Re: @aria-describedat at-risk in ARIA 1.1 heartbeat draft

> Q: If ARIA was never intended to augment UI behaviors, why does it say
> this in the Recommendation? While I note that today no browser provides
> users the ability to do page-level keyboard navigation using ARIA roles (or
> landmark elements for that matter AFAIK), this doesn't mean that a)
> browsers couldn't provide this feature natively, nor b) that this must
> always be a function/feature of a helper application such as AT software.
Whether or not this is what was originally intended, I think David Bolter's
argument is very clear here. Part of the success of ARIA is due to the fact
that web authors can trust that ARIA does not affect the behavior of their
UI. The spec is not clear in this regard, but it has never explicitly
required a browser UI behavior change in the past and I think it'd be a
mistake to do so.

I see no reason why a browser couldn't provide additional, optional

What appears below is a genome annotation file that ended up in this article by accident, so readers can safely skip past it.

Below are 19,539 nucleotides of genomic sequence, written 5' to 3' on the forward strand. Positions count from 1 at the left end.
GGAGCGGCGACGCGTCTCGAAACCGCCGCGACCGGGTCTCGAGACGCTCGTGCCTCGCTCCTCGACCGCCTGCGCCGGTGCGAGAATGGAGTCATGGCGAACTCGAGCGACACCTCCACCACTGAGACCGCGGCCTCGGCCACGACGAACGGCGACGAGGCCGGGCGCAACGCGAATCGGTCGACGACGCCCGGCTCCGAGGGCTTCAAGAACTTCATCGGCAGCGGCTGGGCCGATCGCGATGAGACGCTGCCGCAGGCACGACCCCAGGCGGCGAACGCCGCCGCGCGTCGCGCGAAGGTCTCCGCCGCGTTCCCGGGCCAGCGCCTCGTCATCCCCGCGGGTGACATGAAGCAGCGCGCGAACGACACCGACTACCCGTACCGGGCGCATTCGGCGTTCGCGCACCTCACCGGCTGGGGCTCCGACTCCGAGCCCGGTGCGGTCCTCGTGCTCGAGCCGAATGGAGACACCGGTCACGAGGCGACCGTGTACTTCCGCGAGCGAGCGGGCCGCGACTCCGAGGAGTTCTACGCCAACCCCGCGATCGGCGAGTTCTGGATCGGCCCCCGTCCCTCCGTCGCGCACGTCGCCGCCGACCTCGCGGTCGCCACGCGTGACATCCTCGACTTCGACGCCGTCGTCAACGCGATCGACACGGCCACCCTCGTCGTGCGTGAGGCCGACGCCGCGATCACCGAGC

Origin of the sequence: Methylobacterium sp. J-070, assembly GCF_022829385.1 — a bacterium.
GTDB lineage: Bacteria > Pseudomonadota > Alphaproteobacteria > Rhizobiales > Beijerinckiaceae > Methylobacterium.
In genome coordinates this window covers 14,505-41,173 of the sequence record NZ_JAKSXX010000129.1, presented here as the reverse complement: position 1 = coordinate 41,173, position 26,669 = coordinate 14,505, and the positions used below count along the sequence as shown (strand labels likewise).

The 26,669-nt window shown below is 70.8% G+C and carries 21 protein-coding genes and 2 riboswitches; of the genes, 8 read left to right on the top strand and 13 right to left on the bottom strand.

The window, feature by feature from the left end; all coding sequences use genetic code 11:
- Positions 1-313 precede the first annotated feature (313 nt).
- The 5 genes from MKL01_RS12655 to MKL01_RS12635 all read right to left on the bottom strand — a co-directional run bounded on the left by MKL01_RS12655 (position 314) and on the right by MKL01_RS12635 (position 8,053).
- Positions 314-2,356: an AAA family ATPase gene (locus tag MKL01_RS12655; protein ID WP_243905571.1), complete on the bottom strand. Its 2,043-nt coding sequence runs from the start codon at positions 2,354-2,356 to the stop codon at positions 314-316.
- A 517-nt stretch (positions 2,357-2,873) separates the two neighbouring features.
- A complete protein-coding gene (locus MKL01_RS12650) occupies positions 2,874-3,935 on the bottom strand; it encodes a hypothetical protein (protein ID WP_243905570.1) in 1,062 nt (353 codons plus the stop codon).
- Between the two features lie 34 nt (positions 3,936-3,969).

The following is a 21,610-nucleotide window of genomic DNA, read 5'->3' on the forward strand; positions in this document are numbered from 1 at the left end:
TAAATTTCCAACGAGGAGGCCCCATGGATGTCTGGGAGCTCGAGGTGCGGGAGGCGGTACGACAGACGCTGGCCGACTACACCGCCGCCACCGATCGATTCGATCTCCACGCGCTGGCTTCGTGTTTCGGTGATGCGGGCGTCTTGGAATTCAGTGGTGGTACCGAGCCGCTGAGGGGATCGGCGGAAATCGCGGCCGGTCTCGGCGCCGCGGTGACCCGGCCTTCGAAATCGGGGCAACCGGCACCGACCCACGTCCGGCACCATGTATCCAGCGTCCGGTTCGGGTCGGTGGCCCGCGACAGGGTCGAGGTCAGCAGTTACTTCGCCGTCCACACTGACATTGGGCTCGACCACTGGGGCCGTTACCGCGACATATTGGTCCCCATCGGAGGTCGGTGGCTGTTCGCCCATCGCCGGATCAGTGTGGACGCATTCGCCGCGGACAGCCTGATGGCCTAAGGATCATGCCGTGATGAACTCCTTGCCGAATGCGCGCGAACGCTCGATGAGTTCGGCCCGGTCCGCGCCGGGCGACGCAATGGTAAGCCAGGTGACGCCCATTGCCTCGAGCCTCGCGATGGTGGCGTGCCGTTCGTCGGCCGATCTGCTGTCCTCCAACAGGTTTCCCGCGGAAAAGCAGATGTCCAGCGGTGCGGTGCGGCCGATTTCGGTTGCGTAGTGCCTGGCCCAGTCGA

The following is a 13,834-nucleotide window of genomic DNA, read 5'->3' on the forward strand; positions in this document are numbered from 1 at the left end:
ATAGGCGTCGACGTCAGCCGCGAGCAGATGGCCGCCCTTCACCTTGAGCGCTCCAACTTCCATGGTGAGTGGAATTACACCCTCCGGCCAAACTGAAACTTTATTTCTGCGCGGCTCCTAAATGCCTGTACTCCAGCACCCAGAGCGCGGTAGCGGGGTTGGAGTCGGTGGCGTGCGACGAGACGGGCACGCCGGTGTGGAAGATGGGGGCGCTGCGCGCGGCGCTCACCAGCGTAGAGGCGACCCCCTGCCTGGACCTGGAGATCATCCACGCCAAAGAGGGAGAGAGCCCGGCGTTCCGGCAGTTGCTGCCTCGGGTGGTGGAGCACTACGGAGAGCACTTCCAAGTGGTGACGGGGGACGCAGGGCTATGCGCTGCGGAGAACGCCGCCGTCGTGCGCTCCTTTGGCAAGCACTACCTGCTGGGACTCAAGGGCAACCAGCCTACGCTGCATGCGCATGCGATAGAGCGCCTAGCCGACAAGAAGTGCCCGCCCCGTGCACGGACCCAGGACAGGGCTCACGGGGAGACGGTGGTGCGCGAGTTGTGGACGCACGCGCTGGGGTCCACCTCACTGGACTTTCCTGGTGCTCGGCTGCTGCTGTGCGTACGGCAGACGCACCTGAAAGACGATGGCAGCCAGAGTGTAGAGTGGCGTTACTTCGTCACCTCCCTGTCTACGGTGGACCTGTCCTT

functionality to allow a user to take advantage of ARIA on the page by
adding *new* keyboard shortcuts. If a browser took an existing feature and
modified it to behave differently depending on ARIA, I think that'd be a

> …and so my question is, if there is a native behavior in HTML that
> provides accessibility support, should we not ensure that it is also
> abstracted to ARIA, so that same support can be extended to other markup
> languages? I'm not stating it MUST at this time, but rather ask if that
> isn't a reasonable position/assumption to make?
Yes, I agree with this.

For example, HTML table cells can have a rowspan or colspan. I think ARIA
grids need to be extended to support this too.

- Dominic

Received on Monday, 8 December 2014 19:56:59 UTC